Handling medical negligence: necessity of a proper system
The issue of medical negligence has been catching attention of many people nowadays. With advancement of technology in medical field, many incurable diseases of past time can now be managed well at the cost of burdening expenditure. This has resulted in obvious expectations to the patient and their families that any ailment can be cured from the medical procedures and therapies. When these expectations are not met in terms of complications or death of the near ones, people get frustrated and tend to allege health care providers against medically negligent.
Negligence are of two types; civil negligence where the doctors are alleged to have lost simple degree of care and attention to the patients thereby causing damage whereas in criminal negligence, the doctors grossly deviate from the standard of care and competence or perform activities which are understood prima facie as a crime, for eg: performing criminal abortion, organ transplantation against the law etc.
Whatever the type of negligence, there are legal measures to file complaint against the doctors who are alleged to have caused negligence. Gone are the days when people regarded doctors near to gods. Medical service also falls under the consumer protection act where the patients are the consumers and medical personnel, the service providers. The patients have rights to get quality medical service under this act. If the patients or their relatives are dissatisfied with the medical service rendered to them by the health care providers, they have the right to lodge complaint to the compensation committee of the district in which chief district officer (CDO) is the chairman in each district. If there is an issue of criminal negligence, the complaint can also be filed in the concerned court.
In some circumstances, when the patient develops complications or dies, the attendants accuse the doctors for the failure in treatment and protest in the hospital premises rather than opting the legal way of charging them against negligence. The health professionals are at times threatened and forced to apologize in public. Most of the times, they demand for compensation and many direct benefits to the relatives of the deceased. The hospitals and the health professionals feel insecure and often they have agreed to the demands put forth to peacefully settle the issue and to get prevented from defamation. The government is also unable to provide security. Similar cases have been reported time and again in Nepal, creating a sense of lawlessness in the country.
When deciding whether a doctor is held liable for negligence, the “standard of care” should be analysed. It means the practice should be an accepted one and standard, such that doctor of the similar filed and competence would have also opted the same procedure in given circumstances. Even when a doctor has duly acted opting standard procedure, still there can be chances that a patient can develop complications. Every human body cannot react exactly same to a medical intervention though that may be a scientifically proven one as there can be chances of medical misadventure. The doctors should have possessed reasonable degree of care and skill when he is attending the patient. According to Bolam’s test, a person is said to have inappropriate standard, and becomes negligent, if it is proven that he had failed to do what a reasonable person would do in the circumstances.1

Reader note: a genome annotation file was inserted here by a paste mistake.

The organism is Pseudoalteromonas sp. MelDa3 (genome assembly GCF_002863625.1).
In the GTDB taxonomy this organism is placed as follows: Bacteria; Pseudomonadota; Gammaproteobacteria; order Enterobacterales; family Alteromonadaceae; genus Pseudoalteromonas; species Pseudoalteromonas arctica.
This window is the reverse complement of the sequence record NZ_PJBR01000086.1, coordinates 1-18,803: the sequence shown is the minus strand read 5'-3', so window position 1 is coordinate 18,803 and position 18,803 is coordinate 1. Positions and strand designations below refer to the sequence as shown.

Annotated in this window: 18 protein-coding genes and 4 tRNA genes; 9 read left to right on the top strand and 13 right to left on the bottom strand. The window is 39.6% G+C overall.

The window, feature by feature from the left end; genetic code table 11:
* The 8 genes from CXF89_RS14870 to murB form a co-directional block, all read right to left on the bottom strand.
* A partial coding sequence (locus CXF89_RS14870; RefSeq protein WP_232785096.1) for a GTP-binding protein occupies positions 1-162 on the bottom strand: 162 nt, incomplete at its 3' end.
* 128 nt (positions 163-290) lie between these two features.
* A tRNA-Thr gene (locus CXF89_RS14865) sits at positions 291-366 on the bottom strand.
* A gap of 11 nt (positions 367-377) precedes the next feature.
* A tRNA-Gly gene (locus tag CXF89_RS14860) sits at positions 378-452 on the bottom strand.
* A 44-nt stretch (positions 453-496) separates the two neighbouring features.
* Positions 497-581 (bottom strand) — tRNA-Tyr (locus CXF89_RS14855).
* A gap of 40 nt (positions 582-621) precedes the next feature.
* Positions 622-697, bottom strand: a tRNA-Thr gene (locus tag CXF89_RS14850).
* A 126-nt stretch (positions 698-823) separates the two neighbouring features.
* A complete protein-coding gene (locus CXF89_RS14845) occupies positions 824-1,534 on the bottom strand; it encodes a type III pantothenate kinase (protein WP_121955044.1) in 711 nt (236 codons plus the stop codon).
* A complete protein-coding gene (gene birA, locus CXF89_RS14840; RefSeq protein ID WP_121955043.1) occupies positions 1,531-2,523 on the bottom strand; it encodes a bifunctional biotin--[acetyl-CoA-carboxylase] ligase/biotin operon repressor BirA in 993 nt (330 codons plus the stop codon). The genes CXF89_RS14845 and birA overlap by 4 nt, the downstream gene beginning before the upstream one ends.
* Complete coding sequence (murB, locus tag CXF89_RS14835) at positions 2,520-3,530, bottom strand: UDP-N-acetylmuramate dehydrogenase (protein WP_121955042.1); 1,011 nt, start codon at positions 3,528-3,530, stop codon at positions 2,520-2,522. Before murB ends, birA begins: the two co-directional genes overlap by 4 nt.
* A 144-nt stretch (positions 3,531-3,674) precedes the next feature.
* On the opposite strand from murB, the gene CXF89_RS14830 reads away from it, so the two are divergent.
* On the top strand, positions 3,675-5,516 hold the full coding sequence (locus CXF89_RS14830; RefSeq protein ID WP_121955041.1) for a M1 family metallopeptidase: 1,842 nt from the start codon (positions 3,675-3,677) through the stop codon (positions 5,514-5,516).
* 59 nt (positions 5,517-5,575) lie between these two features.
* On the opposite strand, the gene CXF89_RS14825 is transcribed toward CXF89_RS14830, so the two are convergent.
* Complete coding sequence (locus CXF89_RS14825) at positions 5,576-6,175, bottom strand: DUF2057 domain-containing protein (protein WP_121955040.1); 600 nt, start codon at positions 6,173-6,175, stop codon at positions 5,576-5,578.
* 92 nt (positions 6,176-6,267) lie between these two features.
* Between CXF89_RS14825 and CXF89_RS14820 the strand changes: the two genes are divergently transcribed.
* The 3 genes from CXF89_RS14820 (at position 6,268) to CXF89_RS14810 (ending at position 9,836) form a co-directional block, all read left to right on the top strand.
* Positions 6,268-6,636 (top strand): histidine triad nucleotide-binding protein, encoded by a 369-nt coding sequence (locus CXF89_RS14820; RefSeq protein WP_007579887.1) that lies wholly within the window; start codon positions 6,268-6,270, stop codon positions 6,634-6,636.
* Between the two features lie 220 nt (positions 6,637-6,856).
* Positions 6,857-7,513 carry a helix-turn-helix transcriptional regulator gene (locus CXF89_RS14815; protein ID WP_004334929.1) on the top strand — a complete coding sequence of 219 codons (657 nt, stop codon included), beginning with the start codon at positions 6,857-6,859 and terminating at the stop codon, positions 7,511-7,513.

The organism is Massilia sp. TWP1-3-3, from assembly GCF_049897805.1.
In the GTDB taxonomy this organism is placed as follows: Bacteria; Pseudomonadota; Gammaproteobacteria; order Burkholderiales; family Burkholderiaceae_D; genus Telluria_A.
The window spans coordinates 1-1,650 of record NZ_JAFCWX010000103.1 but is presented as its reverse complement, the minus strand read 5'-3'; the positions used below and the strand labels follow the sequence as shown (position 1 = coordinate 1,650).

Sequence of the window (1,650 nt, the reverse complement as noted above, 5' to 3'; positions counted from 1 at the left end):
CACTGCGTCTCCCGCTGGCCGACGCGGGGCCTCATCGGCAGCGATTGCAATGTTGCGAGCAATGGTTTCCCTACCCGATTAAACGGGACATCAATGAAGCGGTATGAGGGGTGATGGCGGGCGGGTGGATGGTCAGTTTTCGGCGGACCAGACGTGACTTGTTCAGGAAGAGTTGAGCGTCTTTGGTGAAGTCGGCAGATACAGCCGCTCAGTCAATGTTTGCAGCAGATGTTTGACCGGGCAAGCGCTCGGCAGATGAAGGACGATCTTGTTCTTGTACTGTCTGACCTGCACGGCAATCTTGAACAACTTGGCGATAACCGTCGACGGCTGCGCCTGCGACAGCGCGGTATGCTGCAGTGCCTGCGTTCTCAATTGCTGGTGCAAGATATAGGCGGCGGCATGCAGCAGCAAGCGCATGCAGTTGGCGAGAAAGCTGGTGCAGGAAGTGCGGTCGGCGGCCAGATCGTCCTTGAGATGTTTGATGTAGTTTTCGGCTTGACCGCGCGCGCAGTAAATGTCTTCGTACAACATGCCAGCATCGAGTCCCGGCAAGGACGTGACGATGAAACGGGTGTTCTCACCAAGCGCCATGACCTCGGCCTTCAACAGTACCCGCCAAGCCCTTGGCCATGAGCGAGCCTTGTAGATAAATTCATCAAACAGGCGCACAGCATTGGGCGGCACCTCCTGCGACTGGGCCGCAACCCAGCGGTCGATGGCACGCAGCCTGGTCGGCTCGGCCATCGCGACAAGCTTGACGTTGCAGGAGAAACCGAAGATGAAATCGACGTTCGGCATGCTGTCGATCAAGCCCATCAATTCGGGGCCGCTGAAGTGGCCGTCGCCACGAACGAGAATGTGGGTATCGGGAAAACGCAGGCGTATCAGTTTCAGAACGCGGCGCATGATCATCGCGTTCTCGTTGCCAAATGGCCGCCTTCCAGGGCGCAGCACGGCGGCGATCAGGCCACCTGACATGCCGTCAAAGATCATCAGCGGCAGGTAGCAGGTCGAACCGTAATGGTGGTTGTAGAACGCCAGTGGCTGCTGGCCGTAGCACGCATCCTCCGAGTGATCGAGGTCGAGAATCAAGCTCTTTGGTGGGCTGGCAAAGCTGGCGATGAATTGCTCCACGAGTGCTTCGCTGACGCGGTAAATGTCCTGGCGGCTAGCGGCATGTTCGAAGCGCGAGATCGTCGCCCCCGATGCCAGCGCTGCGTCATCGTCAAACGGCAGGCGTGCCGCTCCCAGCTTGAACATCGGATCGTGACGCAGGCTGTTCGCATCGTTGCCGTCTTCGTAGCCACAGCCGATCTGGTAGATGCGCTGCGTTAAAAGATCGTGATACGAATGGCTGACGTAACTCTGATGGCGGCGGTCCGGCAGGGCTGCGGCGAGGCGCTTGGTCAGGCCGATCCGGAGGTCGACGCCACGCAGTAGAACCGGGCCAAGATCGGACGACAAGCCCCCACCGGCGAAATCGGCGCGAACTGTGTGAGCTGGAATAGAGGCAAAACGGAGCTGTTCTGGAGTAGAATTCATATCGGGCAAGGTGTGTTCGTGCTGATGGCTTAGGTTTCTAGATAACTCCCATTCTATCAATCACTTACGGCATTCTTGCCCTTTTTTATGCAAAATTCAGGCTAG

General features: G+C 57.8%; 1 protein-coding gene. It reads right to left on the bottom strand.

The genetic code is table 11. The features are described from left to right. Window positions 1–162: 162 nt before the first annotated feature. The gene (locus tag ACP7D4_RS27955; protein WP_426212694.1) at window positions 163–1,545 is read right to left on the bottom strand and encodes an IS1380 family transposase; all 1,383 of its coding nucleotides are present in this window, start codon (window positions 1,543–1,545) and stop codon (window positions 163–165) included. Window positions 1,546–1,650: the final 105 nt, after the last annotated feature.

The degree of care and skill should be comparable to an average doctor in similar settings. In order to analyse these issues, expert opinion from reputable and unbiased experts of the similar field of medicine should be taken. In case of death due to alleged medical negligence, the dead body should be autopsied by qualified experts in Forensic Medicine. This can explain so many facts about the deceased which can be helpful to decide whether negligence has factually taken. It highlights the need of taking opinion from the experts of the concerned field by the councils framed to settle the cases of medical negligence, especially the consumer protection council, Nepal Medical Council, etc.
It is a high time for the government to play role to address to this sensitive and quai-legal issue. If this trend is not ended, the trust of patients towards the doctors may nullify. The doctors also cannot work effectively when there is no safe working environment and may begin to have tendency to abandon handling critical cases with a fear of vulnerability to defamation if not physical assault in worst case. The situation is ultimately disastrous to the entire health care system. The very sensitive issue of health care delivery cannot be compared to any other commercial issues. The proper mechanism of addressing the issue of medical negligence should be practiced alongside encouragement from governmental urge to come up with better medicolegal systems in this regard. This is highly essential for balancing expectations of the patients and performance of medical professionals.
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